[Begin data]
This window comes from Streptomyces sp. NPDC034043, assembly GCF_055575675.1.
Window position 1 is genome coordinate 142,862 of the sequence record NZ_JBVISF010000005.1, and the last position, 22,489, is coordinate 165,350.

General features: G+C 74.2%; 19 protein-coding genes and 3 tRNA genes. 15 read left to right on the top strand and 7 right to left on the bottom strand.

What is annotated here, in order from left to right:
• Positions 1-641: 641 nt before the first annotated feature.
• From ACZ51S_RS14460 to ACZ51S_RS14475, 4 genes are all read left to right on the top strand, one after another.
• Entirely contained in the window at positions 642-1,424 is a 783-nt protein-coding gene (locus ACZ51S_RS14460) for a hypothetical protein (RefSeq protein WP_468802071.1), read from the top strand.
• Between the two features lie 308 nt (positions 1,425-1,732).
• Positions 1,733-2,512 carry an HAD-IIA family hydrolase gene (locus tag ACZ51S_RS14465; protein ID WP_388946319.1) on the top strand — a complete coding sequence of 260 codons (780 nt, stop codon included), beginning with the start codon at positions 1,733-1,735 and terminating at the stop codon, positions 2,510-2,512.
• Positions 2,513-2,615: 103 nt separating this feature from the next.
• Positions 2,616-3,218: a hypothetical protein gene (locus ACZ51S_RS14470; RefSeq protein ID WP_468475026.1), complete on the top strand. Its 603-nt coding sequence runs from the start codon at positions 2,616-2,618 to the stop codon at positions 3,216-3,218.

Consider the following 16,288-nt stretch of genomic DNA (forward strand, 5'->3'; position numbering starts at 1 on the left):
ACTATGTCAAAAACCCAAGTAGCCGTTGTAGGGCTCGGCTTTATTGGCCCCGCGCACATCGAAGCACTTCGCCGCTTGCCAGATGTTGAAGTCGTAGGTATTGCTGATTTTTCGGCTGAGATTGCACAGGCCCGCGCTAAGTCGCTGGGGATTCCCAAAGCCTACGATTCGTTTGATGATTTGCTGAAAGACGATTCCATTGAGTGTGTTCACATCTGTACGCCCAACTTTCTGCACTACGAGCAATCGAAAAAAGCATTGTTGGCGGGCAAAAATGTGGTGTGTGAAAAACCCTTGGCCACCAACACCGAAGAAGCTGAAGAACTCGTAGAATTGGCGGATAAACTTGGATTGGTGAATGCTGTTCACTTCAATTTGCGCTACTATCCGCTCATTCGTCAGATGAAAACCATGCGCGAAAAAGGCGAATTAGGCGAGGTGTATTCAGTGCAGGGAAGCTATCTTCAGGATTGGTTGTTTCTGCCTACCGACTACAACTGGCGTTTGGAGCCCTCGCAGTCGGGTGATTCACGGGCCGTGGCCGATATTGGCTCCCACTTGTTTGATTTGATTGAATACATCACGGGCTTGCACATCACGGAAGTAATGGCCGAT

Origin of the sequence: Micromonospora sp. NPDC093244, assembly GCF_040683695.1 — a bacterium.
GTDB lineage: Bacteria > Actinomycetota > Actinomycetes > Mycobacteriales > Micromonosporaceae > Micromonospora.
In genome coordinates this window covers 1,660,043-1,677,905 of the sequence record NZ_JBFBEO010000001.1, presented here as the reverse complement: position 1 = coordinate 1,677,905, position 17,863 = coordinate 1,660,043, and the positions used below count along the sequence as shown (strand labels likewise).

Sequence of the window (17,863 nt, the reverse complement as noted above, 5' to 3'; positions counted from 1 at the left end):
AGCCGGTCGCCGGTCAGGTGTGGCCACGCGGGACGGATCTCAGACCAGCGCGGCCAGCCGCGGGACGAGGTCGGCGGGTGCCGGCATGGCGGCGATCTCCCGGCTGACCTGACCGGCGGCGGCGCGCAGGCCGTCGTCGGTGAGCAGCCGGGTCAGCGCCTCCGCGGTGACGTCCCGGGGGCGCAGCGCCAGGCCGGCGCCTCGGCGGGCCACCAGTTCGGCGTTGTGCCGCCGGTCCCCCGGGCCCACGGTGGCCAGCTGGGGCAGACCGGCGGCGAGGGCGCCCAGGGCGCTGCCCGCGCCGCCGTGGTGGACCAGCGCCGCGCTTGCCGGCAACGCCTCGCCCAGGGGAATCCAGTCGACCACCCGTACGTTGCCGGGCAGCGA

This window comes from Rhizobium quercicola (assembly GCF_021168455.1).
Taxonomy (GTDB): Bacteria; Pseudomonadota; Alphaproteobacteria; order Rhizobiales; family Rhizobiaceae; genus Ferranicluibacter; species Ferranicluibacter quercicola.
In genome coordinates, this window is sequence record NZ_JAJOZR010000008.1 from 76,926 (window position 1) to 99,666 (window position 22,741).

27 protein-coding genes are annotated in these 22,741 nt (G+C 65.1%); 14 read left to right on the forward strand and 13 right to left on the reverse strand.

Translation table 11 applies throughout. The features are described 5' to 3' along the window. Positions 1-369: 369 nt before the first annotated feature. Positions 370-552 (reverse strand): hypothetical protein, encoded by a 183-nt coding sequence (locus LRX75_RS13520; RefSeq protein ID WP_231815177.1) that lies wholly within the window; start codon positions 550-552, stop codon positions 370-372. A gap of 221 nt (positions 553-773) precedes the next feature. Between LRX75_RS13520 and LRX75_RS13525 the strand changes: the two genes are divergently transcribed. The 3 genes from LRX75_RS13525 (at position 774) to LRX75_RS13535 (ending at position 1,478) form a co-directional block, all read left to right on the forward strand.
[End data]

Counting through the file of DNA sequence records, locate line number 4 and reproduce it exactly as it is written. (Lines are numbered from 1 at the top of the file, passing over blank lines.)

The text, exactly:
What is annotated here, in order from left to right: